Climate Crisis and the Global Green New Deal
Climate Crisis and the Global Green New Deal
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Climate Crisis and the Global Green New Deal

The Political Economy of Saving the Planet

Noam Chomsky, Robert Pollin

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Unavailable in your region
📖 eBook - ePub

Climate Crisis and the Global Green New Deal

The Political Economy of Saving the Planet

Noam Chomsky, Robert Pollin

About This Book

The environmental crisis under way is unique in human history. It is a true existential crisis. Those alive today will decide the fate of humanity. Meanwhile, the leaders of the most powerful state in human history are dedicating themselves with passion to destroying the prospects for organized human life. At the same time, there is a solution at hand, which is the Green New Deal. Putting meat on the bones of the Green New Deal starts with a single simple idea: we have to absolutely stop burning fossil fuels to produce energy within the next 30 years at most; and we have to do this in a way that also supports rising living standards and expanding opportunities for working people and the poor throughout the world. This version of a Green New Deal program is, in fact, entirely realistic in terms of its purely economic and technical features. The real question is whether it is politically feasible. Chomsky and Pollin examine how we can build the political force to make a global Green New Deal a reality.

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Information

Publisher
Verso
Year
2020
ISBN
9781788739870
Over the last couple of decades, the challenge of climate change has emerged as perhaps the most serious existential crisis facing humanity but, at the same time, as the most difficult public issue for governments worldwide. Noam, given what we know so far about the science of climate change, how would you summarize the climate change crisis vis-à-vis other crises that humanity has faced in the past?1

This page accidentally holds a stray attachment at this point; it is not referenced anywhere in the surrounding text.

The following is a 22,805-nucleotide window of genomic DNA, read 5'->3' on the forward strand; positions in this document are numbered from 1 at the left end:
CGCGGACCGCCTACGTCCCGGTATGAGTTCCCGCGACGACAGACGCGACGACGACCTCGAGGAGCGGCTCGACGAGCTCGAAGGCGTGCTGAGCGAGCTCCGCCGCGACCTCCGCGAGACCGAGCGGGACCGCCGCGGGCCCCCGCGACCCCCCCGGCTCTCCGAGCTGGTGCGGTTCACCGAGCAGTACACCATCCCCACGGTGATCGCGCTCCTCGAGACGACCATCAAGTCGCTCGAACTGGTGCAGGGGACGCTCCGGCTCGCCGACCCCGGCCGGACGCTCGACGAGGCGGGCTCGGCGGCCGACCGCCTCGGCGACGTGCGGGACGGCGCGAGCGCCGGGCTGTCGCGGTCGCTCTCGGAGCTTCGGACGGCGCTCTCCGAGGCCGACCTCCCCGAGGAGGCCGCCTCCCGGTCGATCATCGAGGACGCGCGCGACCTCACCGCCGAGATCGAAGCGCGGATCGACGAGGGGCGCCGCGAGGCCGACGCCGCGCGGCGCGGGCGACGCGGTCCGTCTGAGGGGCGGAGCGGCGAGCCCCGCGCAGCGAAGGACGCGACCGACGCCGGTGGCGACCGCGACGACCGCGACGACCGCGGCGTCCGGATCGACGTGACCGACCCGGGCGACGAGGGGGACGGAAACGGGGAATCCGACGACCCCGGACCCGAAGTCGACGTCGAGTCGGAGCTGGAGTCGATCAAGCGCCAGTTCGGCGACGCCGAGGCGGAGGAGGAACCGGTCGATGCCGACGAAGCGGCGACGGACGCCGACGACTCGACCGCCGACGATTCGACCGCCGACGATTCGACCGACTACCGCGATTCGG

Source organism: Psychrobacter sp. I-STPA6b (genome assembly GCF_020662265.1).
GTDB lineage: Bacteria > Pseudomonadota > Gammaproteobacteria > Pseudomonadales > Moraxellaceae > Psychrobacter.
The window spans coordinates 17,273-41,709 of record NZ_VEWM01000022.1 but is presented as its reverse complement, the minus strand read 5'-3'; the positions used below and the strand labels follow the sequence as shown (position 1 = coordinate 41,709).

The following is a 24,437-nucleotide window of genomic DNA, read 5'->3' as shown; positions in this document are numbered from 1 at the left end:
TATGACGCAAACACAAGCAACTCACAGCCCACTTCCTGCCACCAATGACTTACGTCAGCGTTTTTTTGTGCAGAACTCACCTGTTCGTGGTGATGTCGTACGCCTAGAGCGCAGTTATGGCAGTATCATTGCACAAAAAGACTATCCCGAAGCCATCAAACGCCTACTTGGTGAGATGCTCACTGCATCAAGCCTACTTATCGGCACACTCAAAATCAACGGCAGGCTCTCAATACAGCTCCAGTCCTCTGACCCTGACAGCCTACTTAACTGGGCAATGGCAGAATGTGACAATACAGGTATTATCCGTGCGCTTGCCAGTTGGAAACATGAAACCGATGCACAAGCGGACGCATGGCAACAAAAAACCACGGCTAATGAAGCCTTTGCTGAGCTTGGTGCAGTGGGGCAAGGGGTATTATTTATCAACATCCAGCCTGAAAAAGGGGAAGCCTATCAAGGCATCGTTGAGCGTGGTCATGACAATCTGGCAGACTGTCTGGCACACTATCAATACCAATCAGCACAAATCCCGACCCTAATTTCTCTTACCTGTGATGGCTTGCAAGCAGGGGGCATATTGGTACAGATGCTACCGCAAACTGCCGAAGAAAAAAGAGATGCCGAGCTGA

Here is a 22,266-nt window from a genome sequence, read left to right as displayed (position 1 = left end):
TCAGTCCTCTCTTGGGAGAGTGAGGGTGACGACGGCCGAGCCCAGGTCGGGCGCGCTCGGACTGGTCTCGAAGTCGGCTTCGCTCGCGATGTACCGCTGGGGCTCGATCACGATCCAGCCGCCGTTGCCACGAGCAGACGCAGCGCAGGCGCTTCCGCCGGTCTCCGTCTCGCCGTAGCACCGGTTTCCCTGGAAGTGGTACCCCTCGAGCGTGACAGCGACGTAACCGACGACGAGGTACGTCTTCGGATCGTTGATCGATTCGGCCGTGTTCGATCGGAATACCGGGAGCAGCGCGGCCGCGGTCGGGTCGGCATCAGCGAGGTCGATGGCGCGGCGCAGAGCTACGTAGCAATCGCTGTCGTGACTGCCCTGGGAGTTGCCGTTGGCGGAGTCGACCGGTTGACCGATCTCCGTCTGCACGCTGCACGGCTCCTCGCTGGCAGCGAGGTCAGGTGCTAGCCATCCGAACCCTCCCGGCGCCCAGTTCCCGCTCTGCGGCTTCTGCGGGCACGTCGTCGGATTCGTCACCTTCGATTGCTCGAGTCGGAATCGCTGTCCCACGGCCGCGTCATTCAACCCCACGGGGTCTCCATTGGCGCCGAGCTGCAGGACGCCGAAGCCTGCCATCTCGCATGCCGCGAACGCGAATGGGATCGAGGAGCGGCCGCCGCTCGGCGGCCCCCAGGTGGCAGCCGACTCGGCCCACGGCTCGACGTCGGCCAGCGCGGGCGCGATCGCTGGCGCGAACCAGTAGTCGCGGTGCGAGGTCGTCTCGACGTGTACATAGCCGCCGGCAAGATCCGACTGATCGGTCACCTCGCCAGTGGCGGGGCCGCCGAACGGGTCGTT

Noam Chomsky: We cannot overlook the fact that humans today are facing awesome problems that are radically unlike any that have arisen before in human history. They have to answer the question whether organized human society can survive in any recognizable form. And the answers cannot be long delayed.
The tasks ahead are indeed new, and dire. History is all too rich in records of horrendous wars, indescribable torture, massacres, and every imaginable abuse of fundamental rights. But the threat of destruction of organized human life in any recognizable or tolerable form—that is entirely new. It can only be overcome by common efforts of the entire world, though of course responsibility is proportional to capacity, and elementary moral principles demand that a special responsibility falls on those who have been primarily responsible for creating the crises over centuries, enriching themselves while creating a grim fate for humanity.
These issues arose dramatically on August 6, 1945. Though the Hiroshima bomb itself, despite its horrendous effects, did not threaten human survival, it was apparent that the genie was out of the bottle and that technological developments would soon reach that stage—as they did, in 1953, with the explosion of thermonuclear weapons. That led to the setting of the Doomsday Clock by the Bulletin of Atomic Scientists at two minutes to midnight—meaning global termination—a dread setting to which it returned after Trump’s first year in office, describing the next year as “the new abnormal.”2 Prematurely. In January 2020, thanks largely to Trump’s leadership, the clock was moved closer to midnight than ever before: 100 seconds, dropping minutes for seconds. I won’t run through the grim record, but anyone who does will recognize that it is a near miracle that we have survived thus far, and the race to self-destruction is now accelerating.